Antimicrobial therapy in older adults: profile of use and evaluation of the quality of prescription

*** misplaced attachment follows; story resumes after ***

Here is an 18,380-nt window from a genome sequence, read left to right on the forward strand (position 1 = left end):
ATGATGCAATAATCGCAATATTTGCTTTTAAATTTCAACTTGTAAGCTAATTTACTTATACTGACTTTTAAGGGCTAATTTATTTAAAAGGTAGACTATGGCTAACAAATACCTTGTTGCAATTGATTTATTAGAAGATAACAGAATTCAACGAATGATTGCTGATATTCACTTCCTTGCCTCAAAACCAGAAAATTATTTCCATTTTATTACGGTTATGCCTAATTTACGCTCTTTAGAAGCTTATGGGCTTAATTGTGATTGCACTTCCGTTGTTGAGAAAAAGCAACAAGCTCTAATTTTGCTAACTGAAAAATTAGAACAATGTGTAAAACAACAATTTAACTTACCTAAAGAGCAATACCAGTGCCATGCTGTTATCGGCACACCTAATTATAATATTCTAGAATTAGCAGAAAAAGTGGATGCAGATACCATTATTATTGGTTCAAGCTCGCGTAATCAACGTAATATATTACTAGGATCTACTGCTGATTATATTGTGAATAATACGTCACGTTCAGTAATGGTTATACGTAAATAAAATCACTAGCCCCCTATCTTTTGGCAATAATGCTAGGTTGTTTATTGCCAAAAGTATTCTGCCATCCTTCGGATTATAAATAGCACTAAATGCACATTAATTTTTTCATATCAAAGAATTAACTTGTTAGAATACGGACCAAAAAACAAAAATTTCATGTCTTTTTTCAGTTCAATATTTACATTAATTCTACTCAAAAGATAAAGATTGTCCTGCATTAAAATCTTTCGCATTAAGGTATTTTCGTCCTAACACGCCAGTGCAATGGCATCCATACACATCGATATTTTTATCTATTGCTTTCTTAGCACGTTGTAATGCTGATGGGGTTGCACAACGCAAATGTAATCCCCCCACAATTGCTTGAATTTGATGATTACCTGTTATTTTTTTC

Objectives: To analyze the point prevalence of antimicrobial agent use by older adults and to determine the quality of use in a teaching hospital. A pharmacoepidemiological, observational study. Methods: Retrospective collection of clinical, microbiological and pharmacotherapeutic data in medical records. Inclusion criteria: age ≥ 60 years old, in use of one or more antimicrobial agents. The resistant microorganisms classified as priority pathogens by the World Health Organization (WHO) were identified. The quality of antimicrobial agent use according to quality indicators described by Van den Bosch et al. (2015) was determined. A descriptive statistical analysis was performed. Results: Of the 130 hospitalized older adult individuals, 40.8% were using one or more antimicrobials agents on the day of point prevalence. Among the 50 resistant microorganisms identified in the cultures, 54.0% corresponded to pathogens of critical priority. Antibiotic glycopeptides (14.9%) and penicillins associated with beta-lactamase inhibitors (13.8%) were the most prescribed classes of antimicrobial agents. The Quality Indicators (QIs) of antimicrobial therapy demonstrated more frequent inadequacy regarding therapeutic monitoring, sequential therapy and blood culture request. Conclusions: The prevalence of antimicrobial agent use in older adults was high. Empirical therapy is often developed in line with that advocated by the Infection Control Commission. The high isolation of critical pathogens according to the WHO, evidences the importance of actions to ensure the rational use of drugs in the institution. The QIs demonstrated the need to implement guidelines for systematizing therapeutic antimicrobial agent monitoring in the institution and educational action on the process of requesting blood cultures.
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